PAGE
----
Trendsetters: Sapelo Skin Care
Starting a successful business requires hard work, smarts and a heaping helping of luck, and the founders of Sapelo Skin Care have had more than most – they’ve discovered a glass slipper at nearly every turn.
Initially, Stephanie Duttenhaver and Cindy Edwards of Savannah didn’t know much about chemistry or the regulations associated with getting a product from the lab into consumers’ hands. What they did know was that they wanted to come up with a natural, gentle solution for the skin’s long-term health and beauty.
“We looked at the [skin care] strategies available today that use acids and procedures for controlled inflammation,” Duttenhaver says. “All those strategies create damage to the skin for it to [eventually] look better. We thought there must be a better option.”
In 2012, they began their search for ways to rejuvenate skin cells without the destruction – and to incorporate ingredients indigenous to their coastal home. The first step was to find a chemist. After scouring the country for about a year, they found the ideal partner in their own backyard. “It’s almost like he’d been waiting for us,” Edwards says.
Another two years were spent developing Sapelo Skin Care’s three-step core product line. “We had to find ingredients that were southern-inspired [like gardenia stem cells, magnolia oil extract and oyster shell] and that fit the science,” Duttenhaver says. “We ended up with a system where all the pieces fit together.”
During that process, a local designer developed the company’s brand, logo and packaging and the women trademarked their formulas. “We were very cautious and we took our time, but when we went public [with the company launch in 2015], everything was in place,” Edwards says.
Along the way, they had help from the Small Business Administration, friends and family members, including their physician husbands who connected them with experts at academic institutions for a better understanding of dermatology and skin chemistry. A year before the launch, they also met their fairy godmother through a series of improbable chance encounters. Pamela Baxter, president of Christian Dior Couture and CEO of LVMH Perfumes and Cosmetics, took them under her wing.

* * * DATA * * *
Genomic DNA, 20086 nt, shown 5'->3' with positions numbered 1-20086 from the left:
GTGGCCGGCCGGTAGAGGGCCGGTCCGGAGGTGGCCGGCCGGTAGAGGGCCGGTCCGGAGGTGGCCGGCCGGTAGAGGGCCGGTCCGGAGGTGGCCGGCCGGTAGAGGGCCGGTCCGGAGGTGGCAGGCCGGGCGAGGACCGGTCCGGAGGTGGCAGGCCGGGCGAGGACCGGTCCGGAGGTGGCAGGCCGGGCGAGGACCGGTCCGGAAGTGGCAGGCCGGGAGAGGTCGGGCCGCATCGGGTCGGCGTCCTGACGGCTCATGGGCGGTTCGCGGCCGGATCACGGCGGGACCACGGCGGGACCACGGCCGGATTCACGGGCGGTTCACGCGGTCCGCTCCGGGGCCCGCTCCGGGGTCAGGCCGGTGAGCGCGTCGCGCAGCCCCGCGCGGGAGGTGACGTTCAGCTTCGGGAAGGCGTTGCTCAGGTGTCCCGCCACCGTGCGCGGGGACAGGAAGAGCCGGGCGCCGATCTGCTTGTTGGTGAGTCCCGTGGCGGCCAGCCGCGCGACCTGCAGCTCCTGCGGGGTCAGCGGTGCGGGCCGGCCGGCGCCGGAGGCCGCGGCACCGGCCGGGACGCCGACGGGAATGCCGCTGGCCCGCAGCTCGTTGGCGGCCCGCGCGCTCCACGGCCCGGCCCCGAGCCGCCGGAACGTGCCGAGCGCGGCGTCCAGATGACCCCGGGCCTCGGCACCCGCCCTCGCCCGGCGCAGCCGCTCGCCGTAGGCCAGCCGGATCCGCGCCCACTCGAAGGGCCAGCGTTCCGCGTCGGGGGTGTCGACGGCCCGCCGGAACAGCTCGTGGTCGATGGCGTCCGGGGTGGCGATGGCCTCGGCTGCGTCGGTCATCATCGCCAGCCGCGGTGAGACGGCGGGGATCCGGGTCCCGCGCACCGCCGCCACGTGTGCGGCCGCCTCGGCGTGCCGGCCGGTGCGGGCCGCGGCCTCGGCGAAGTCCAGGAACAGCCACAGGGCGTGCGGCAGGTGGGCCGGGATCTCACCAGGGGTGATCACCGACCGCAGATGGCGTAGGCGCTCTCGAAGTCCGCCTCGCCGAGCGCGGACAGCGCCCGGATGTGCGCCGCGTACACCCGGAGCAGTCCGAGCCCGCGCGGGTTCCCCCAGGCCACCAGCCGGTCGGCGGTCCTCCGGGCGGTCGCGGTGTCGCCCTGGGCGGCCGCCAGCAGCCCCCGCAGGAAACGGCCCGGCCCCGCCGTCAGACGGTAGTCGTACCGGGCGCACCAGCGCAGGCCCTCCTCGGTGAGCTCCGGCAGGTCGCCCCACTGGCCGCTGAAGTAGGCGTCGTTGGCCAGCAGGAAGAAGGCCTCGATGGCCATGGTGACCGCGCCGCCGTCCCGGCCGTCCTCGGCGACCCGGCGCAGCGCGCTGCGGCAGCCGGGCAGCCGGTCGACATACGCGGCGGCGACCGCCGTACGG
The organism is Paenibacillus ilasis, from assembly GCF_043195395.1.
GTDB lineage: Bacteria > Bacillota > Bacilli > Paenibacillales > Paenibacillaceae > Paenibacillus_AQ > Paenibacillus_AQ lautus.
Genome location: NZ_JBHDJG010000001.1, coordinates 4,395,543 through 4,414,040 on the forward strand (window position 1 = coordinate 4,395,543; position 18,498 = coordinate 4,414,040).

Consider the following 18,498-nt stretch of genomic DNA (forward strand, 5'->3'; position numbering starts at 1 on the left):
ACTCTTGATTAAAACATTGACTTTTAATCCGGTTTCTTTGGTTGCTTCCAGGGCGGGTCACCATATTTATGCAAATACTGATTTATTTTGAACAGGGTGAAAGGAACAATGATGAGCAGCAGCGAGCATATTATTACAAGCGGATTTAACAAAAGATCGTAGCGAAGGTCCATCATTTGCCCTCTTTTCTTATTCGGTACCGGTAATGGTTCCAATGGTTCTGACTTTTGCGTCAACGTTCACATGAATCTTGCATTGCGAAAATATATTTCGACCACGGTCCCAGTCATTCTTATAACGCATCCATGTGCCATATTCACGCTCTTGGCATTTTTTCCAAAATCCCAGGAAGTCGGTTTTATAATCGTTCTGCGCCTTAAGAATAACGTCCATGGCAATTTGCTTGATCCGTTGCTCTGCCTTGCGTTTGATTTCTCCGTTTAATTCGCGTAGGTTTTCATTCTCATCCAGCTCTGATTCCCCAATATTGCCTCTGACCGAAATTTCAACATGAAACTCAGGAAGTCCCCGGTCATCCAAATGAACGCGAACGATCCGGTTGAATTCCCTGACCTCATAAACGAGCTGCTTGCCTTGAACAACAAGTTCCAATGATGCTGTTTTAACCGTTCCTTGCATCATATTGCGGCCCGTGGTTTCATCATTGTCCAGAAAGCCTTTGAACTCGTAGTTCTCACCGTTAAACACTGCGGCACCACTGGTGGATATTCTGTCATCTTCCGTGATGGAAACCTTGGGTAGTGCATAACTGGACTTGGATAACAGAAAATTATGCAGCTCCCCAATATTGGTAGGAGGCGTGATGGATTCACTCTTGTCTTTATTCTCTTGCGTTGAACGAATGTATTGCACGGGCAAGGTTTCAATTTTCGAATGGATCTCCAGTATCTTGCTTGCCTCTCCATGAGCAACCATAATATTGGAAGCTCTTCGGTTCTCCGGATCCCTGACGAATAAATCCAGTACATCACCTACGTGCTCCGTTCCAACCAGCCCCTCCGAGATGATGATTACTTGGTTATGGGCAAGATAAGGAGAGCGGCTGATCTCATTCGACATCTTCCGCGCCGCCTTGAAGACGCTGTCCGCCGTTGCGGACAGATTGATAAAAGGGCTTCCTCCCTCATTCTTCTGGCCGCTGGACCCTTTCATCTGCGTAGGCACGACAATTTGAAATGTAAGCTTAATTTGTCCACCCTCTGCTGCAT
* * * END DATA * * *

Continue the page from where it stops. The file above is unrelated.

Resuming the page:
“Our products have been refined since 2015 because she helped us,” Duttenhaver says. “She recognized that one of the emerging markets in skin care was ‘luxury natural,’ and she helped us get our products positioned for that new space.”
Today, the women are making and shipping products in small, quality-controlled batches to spas coast-to-coast and to consumers who buy them online. Everyone involved in the company is based in Savannah, from the lab that makes and warehouses the products to the distribution center in Duttenhaver’s home.
“We feel we are leading the charge for the way skin care is going to move in the future,” Duttenhaver says.
“We’ve been incredibly lucky in the people we’ve come across and done business with,” Edwards adds. “Sometimes we look at each other and say, ‘can you believe it?’ But it’s persistence every single day that helps us move forward.” – Mary Ann DeMuth